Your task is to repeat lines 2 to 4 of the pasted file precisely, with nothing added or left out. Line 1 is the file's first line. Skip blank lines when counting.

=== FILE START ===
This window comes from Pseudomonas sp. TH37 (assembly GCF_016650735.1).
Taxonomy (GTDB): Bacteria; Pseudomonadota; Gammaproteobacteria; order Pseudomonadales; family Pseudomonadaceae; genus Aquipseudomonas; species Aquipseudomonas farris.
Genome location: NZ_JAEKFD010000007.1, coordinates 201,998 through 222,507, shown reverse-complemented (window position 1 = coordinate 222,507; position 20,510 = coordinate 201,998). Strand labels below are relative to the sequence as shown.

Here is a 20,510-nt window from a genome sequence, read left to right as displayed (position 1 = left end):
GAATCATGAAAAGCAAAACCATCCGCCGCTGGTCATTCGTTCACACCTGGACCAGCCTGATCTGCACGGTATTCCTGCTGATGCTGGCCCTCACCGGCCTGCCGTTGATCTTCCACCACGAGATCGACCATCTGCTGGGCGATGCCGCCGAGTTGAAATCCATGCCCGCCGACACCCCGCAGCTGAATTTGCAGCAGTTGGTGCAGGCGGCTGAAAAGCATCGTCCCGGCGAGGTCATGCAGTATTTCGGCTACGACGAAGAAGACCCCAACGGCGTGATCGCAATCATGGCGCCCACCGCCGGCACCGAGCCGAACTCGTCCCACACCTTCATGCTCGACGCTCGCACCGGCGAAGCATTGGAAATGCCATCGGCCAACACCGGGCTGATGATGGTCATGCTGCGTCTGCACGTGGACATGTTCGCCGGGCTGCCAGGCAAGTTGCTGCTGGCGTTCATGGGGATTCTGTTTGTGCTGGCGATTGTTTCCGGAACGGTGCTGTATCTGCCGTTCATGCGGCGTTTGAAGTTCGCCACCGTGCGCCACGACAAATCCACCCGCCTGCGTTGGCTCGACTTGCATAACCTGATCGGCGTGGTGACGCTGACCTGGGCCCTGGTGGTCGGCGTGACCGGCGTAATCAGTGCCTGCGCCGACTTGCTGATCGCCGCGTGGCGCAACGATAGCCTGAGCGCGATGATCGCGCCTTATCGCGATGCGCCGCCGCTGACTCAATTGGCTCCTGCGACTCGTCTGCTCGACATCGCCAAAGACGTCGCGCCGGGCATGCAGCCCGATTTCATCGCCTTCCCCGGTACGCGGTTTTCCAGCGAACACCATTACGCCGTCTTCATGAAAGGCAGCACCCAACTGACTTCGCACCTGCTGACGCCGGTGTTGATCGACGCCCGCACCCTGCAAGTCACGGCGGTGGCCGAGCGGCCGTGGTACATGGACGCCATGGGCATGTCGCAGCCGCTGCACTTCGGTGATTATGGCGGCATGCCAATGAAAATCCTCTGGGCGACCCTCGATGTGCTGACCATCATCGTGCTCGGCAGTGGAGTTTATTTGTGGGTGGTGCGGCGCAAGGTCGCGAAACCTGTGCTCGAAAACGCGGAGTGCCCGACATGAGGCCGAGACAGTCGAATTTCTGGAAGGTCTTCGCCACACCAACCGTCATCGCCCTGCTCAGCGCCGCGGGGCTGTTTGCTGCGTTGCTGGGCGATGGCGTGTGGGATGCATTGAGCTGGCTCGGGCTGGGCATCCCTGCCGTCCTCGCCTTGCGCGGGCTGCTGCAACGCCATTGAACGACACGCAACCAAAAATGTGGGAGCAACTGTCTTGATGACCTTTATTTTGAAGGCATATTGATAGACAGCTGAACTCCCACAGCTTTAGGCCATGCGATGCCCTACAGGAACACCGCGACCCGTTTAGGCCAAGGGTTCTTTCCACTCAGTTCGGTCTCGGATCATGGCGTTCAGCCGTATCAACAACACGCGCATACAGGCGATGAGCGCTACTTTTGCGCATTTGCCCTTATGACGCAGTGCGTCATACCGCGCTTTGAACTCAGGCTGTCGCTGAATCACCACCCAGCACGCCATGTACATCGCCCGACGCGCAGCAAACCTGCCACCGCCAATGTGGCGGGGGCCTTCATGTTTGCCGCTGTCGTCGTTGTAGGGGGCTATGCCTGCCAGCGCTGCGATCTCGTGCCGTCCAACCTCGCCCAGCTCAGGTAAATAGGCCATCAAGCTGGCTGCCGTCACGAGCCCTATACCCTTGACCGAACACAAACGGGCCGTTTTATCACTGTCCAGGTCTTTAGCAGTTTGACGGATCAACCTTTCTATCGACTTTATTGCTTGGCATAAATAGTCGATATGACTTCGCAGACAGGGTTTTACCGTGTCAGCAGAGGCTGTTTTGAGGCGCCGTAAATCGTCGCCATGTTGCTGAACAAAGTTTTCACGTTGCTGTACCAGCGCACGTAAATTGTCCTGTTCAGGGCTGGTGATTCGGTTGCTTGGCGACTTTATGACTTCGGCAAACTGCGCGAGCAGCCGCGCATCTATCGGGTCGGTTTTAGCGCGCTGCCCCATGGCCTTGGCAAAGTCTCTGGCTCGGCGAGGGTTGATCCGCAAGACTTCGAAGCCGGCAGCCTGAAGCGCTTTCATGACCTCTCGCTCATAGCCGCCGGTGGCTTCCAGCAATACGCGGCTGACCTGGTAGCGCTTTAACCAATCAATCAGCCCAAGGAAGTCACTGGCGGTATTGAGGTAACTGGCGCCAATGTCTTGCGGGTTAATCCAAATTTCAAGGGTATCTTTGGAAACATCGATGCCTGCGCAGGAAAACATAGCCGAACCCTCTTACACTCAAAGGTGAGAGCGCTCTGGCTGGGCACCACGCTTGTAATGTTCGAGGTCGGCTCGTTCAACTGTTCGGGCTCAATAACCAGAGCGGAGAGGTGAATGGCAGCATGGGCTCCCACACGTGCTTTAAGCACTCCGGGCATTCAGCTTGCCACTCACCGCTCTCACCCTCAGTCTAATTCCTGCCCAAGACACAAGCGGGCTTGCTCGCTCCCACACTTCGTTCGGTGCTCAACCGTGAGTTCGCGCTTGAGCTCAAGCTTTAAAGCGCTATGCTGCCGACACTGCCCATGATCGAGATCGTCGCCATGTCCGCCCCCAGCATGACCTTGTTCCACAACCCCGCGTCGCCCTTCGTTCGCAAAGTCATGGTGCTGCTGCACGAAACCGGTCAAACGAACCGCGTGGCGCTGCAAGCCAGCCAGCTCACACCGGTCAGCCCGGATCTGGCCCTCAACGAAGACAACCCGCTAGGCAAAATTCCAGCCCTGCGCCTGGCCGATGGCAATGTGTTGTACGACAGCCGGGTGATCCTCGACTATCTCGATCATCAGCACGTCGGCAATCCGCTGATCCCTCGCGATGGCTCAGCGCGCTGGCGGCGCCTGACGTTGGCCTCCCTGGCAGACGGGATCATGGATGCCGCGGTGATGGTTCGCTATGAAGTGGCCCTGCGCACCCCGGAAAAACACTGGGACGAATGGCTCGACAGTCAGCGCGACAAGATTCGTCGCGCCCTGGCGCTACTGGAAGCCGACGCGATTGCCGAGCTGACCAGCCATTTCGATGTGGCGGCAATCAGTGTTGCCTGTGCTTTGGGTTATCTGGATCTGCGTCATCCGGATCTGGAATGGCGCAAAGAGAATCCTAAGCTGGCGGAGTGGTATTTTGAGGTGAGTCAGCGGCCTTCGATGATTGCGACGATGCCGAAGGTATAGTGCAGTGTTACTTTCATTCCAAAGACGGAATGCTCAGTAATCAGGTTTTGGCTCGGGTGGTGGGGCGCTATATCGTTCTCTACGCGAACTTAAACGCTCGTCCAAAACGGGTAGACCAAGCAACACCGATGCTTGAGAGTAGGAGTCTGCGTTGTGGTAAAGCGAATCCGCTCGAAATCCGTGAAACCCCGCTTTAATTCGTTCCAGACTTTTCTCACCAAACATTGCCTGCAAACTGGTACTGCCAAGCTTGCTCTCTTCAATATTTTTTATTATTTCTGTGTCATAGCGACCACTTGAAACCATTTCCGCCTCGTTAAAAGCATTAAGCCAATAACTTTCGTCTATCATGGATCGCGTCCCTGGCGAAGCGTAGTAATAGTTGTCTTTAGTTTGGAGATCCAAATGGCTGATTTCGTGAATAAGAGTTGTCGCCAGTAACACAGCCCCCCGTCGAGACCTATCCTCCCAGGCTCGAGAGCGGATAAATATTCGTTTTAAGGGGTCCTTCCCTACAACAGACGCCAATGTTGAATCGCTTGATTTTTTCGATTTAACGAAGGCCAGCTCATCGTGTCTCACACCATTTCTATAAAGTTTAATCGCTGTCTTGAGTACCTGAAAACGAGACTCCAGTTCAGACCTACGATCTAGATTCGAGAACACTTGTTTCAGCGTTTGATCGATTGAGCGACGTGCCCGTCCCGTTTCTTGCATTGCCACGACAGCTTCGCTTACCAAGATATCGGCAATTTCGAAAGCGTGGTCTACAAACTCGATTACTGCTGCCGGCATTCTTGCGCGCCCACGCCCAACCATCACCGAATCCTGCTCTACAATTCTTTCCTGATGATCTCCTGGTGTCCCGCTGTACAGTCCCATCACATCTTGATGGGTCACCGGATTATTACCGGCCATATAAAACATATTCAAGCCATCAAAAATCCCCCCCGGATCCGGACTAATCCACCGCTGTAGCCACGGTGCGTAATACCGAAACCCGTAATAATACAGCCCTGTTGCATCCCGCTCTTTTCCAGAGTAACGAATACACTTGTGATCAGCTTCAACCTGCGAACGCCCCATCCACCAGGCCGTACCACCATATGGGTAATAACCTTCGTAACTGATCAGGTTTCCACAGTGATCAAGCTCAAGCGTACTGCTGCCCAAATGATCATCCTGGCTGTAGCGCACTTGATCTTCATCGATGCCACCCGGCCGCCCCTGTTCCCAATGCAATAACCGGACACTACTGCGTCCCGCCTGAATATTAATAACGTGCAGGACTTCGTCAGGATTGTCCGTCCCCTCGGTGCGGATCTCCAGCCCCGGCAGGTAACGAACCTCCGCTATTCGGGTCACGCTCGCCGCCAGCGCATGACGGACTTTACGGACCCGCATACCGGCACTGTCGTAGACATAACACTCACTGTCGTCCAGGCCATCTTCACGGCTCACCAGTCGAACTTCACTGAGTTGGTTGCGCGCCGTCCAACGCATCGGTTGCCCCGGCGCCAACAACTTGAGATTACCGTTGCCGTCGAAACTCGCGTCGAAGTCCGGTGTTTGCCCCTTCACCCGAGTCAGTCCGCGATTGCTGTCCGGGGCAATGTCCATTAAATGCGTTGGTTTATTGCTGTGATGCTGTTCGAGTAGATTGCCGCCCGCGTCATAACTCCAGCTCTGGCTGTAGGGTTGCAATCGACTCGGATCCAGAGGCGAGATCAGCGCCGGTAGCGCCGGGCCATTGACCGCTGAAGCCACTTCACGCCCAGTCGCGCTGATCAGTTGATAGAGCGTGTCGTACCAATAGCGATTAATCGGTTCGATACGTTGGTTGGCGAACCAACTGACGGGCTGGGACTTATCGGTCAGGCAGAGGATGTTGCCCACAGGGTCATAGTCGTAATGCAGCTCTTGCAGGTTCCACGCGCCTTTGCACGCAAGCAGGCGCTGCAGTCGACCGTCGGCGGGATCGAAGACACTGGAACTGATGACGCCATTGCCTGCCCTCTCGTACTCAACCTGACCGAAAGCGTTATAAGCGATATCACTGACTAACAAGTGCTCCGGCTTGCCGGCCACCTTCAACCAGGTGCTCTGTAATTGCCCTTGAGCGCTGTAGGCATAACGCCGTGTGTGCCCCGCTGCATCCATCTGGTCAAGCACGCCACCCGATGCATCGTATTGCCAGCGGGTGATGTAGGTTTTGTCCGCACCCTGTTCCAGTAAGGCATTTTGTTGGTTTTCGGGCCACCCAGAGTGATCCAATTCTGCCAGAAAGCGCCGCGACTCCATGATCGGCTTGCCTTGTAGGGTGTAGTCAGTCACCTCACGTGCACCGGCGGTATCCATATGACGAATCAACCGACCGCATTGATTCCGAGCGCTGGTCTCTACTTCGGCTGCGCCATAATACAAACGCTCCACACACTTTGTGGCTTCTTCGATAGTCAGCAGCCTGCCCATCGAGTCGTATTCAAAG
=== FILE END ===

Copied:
Taxonomy (GTDB): Bacteria; Pseudomonadota; Gammaproteobacteria; order Pseudomonadales; family Pseudomonadaceae; genus Aquipseudomonas; species Aquipseudomonas farris.
Genome location: NZ_JAEKFD010000007.1, coordinates 201,998 through 222,507, shown reverse-complemented (window position 1 = coordinate 222,507; position 20,510 = coordinate 201,998). Strand labels below are relative to the sequence as shown.

Here is a 20,510-nt window from a genome sequence, read left to right as displayed (position 1 = left end):